When 200 protesters chanted anti-war slogans on the steps of the Keith Federal
Building in New Bedford two weeks ago, they found one of their most attentive
audiences halfway around the world: in one of Iraq's five Saddam-sanctioned, state-run
Al-Jumhuriya, published in Arabic, reported "a demonstration took place in
New Bedford to protest the American threats of military aggression against Iraq."
Word of this bit of recycled American news filtered back in an Associated
Press dispatch about the total control Saddam Hussein exerts over the flow of
news and information in Iraq.
The AP story by Bassem Mroue said, "news events that barely register elsewhere
can be big news in Iraq."
The protest, which took place on Monday, Nov. 25, received notice mainly in
two places: The Standard-Times and its Web site, and a left-leaning news and opinion
Web site of a group based in Portland, Maine, called Common Dreams.
Common Dreams simply reposted the Standard-Times'
story, and both sites are quickly located by doing a search on any number
of Web search engines. Such a search would have been easy for the Iraqi media,
if not for the ordinary Iraqi citizen.
Marlene Pollock, a professor of history at Bristol Community College in Fall
River and one of the rally organizers, was unfazed when she learned about the
Iraqi Ministry of Information's move.
"We certainly did not do that for their benefit. We were not defending the
Iraqi regime at all. Our whole point is to find another way to deal with these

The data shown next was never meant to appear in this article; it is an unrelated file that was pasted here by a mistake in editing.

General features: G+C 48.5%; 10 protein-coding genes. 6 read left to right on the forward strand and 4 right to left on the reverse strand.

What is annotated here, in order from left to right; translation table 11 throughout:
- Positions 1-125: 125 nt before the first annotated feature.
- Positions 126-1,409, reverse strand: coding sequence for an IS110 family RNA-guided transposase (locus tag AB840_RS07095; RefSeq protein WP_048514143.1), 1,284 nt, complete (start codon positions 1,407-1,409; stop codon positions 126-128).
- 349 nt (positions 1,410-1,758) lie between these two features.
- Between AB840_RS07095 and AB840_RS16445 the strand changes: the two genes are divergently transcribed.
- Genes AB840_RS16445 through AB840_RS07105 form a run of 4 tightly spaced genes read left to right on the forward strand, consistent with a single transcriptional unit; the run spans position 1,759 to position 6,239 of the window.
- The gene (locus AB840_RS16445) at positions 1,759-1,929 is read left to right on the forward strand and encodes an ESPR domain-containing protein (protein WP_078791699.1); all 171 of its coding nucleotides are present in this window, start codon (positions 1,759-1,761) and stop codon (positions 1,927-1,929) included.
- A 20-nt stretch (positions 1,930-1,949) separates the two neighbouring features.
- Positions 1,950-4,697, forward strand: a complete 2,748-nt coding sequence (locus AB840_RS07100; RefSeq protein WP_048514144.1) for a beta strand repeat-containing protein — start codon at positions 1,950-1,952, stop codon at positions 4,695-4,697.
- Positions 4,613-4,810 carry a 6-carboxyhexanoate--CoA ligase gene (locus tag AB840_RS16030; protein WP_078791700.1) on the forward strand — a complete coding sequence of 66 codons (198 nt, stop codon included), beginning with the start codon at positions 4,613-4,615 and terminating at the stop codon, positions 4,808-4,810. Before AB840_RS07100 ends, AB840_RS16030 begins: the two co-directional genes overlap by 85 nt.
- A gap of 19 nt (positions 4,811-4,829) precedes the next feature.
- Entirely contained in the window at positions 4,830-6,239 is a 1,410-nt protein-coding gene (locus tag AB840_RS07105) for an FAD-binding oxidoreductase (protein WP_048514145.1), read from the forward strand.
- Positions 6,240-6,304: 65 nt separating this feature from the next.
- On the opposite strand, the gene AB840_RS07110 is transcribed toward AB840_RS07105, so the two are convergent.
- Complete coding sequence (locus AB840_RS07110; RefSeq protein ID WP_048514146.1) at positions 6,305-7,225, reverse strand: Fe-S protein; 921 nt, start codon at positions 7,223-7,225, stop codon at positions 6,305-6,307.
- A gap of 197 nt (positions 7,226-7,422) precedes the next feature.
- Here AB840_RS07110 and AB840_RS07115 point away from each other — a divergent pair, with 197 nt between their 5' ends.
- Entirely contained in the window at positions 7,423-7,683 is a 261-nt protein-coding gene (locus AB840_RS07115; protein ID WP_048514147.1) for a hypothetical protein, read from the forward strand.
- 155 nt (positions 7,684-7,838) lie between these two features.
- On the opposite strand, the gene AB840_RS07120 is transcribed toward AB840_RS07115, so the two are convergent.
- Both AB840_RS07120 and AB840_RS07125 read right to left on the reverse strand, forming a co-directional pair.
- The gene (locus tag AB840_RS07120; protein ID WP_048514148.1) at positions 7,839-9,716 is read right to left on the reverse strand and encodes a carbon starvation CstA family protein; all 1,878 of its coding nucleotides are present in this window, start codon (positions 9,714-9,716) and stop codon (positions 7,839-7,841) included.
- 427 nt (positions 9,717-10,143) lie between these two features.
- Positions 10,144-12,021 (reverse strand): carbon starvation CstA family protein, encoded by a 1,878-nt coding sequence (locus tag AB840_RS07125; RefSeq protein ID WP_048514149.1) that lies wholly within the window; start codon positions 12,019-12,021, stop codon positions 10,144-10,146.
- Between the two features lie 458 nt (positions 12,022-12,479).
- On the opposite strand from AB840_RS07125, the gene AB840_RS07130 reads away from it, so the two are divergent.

confrontations, rather than bomb innocent civilians and having our own people
get killed," she said.
"Saddam Hussein is a vicious tyrant. No one has any love for him," she said.
Arthur Larrivee, a prominent local Republican who last week lashed out at
Ms. Pollock, and her husband and colleague, Ben Gilbarg, for organizing the rally,
shrugged off the fact that the Iraqis used it as a propaganda tool.
"A lot of people are very mad with us, and they want to burn us and kill us,"
he said. "It's awful how they feel under duress under this dictatorship. All it
will do with those against us is to liven them up, give them more fodder. I don't
see it as being eventful in any case."
The Iraqi newspaper's account of the rally added to the irony that Mr. Larrivee
pointed out last week when he said, "I don't think Saddam would allow you to do
this on the front steps of one of his palaces in Iraq."
If anyone had, it is doubtful it would have found its way into the official
state-run Iraqi media, which can be sampled -- some of it in English -- at www.uruklink.net
Mr. Mroue of the AP wrote, "The news that the Iraqi people get in the government-controlled
media is much different from that in the rest of the world, and exactly what President
Saddam Hussein wants it to be."
While Iraqis can get international radio, such as the Arabic service of the
British Broadcasting Corp. and the new U.S. government pop music station Radio
Sawa, they have little choice in newspapers and television.
If Mr. Larrivee and Ms. Pollock have anything in common on this subject, it
might be an acknowledgment that the Iraqi people are not the target. Whipping
up anti-American sentiment, he said, is not a concern "as long as we're getting
their top people."
But if Hussein's Ministry of Information thinks it is finding sympathy in
protests in Massachusetts, it will soon find more to talk about. Ms. Pollock said
rallies are being organized in Fall River and Taunton, and more are occurring
across the nation. Al-Jumhuriya will have plenty to talk about.
Copyright 2002 The Standard-Times